From migrant to M.D.


Tempe surgeon shares life’s journey in new memoir

By Deborah Hilcove

Dr. Edgar H. Hernandez was born in the rural Mexican state of Michoacán, near the Pacific Ocean. As a boy, he watched his father treat common illnesses, as well as the abscessed throats of villagers. He watched his dad suture gashes with catgut and improvised tools. All the while, Edgar dreamed of becoming a doctor—an American doctor who would help people. Hernandez, who now lives in Tempe, has recalled that immigrant’s journey in his book, “On the Border of a Dream: One Mexican Boy’s Journey of Becoming an American Surgeon.” 

The book details the careful preparations his older half-brother, Miguel, made for Edgar’s legal immigration into the United States. Documents were gathered and his grandfather bought new clothes for 9-year-old Edgar. His mother bought him a toothbrush and a comb and reminded him to “take a shower every morning; brush your teeth and comb your hair.”

Like a travelogue, the journey unfolds through the Mexican countryside and the cities of Uruapan, Morelia, Guadalajara, Hermosillo and finally Nogales. Along the way, Edgar learned about telephones and television, as well as popular Mexican movie stars, like Cantinflas. He tasted ice cream and hot chocolate and milk shakes.

Presenting immigration officials with the folder of carefully arranged documents, Miguel and Edgar learned they needed a copy of their father’s death certificate—a process estimated to take several months. After consulting a documentation professional, they decided that Edgar must learn some English, gain the trust of a border official and slip through the border where he would meet his legally documented brother and they would drive to the Valley, returning when the documentation expert received the death certificate.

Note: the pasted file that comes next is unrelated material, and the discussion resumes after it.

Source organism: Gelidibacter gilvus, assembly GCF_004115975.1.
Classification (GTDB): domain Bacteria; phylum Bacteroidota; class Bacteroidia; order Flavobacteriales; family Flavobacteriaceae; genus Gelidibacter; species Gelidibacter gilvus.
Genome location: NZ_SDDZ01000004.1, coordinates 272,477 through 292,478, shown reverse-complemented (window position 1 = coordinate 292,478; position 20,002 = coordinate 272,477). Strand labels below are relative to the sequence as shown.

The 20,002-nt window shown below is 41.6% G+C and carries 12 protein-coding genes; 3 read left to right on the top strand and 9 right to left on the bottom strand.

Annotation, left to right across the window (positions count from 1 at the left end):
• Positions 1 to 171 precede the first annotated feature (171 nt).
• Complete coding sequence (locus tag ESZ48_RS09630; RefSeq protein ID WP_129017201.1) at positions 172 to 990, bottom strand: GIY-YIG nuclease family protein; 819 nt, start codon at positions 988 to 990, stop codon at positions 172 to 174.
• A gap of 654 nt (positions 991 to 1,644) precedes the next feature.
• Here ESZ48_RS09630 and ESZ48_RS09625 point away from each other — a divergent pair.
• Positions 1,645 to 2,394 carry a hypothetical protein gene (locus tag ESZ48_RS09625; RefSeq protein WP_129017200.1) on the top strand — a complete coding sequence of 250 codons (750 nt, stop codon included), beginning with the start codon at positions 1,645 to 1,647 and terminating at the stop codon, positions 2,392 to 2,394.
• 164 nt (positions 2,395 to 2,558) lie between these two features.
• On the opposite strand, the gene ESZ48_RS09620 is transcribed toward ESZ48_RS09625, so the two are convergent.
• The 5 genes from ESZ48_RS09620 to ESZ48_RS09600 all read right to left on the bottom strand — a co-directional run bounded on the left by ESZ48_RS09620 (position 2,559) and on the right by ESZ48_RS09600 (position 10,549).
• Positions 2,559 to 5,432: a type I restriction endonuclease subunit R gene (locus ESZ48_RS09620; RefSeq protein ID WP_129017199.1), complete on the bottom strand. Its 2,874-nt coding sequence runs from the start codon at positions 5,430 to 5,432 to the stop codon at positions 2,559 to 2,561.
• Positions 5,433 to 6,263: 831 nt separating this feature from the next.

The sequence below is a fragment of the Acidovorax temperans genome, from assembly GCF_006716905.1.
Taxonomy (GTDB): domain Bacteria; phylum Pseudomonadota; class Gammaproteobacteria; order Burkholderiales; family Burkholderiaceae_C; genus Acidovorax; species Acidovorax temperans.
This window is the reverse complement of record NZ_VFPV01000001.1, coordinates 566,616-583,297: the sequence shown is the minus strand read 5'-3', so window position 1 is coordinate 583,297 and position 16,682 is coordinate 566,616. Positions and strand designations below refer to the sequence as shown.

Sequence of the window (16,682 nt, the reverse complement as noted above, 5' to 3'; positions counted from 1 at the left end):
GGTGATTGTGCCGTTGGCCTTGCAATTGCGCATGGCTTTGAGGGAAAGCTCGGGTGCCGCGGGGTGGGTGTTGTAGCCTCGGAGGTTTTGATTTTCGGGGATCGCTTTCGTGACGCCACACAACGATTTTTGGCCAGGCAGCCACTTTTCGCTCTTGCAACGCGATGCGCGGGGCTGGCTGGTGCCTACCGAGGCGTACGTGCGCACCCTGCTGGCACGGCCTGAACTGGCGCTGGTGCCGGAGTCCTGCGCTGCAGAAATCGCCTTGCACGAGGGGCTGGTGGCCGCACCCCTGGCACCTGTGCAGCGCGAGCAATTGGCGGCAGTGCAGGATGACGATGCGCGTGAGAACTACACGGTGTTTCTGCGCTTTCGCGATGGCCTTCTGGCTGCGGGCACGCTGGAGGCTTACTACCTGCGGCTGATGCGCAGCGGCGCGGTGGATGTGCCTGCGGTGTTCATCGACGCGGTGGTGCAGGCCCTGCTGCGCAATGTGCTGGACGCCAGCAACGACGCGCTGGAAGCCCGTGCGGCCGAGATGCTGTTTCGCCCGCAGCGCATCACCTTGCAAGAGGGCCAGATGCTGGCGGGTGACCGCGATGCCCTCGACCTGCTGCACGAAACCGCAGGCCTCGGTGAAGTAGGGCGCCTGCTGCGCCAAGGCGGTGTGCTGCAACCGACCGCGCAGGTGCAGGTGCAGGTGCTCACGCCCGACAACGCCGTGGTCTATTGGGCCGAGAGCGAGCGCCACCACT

They would then correct Edgar’s immigration status.

During the illegal interlude, Edgar endured three tense encounters with immigration officials making surprise raids. The last incident produced such terror that the brothers decided to return to Nogales. Although Edgar and his brother faced the convoluted process of documentation, eventually Edgar crossed at Nogales, visa in hand.

Dr. Edgar H. Hernandez has written a book with a unique perspective on immigration.

Soft-spoken with an engaging, faint Spanish accent, Hernandez recalls sitting at his desk with a pen and a stack of yellow legal pads, writing his story “the old-fashioned way,” he says. He consulted often with his brother, Jorge, scribbling during lunches and exchanging phone calls, dredging memories from childhood.

Each chapter begins with a triggering memory, many drawn from Hernandez’s medical practice—a child with a scorpion bite, a young woman killed in a car accident, a male breast cancer patient with Klinefelter syndrome. The memory is followed by a related portion of his journey from childhood poverty to his successful medical career.

After graduating from Phoenix Union High School, Hernandez received his medical degree from the University of Utah College of Medicine and completed his general surgery residency at Maricopa County Center and Mercy Gilbert Medical Center. Recently he joined Ironwood Cancer & Research Center.

He has been honored by the Desert Cancer Foundation of Arizona. In 2011, the Fresh Start Women’s Foundation named him “Man of the Year” for his continued support of uninsured women in need of medical and surgical care for breast disorders.  He is credited with introducing innovative techniques such as oncoplastic surgery, brachytherapy and skinsparing mastectomies to Arizona patients.

 Asked about his recent Commencement address at South Mountain Community College, he says, “I spoke about inspiration. About the spirit to persevere. “

Taking a breath, Hernandez continues, “My goal is to help many people understand the great contribution immigrants have made to this wonderful country-our fractured, wonderful country. I want to meet with women—Melania Trump, the Congressional wives-and talk about these precious children who came with the heartfelt desire to live here. Their moms suffer every day, worried about their children and their future. There are 11 or 12 million immigrants and they are not to be ignored. The only ones to have the sentiment, this glorious sentiment, to do something are the women. Women are the ones to make it happen.”

It will happen. The dreams of Dr. Edgar Hernandez do become reality.

“On the Border of a Dream: One Mexican Boy’s Journey of Becoming an American Surgeon,” by Edgar H. Hernandez, MD, MS, FACS, is published by BookChix Book Publishing, Phoenix, AZ, May, 2017. ISBN: 978-0-9989215-0-1, available through Amazon.


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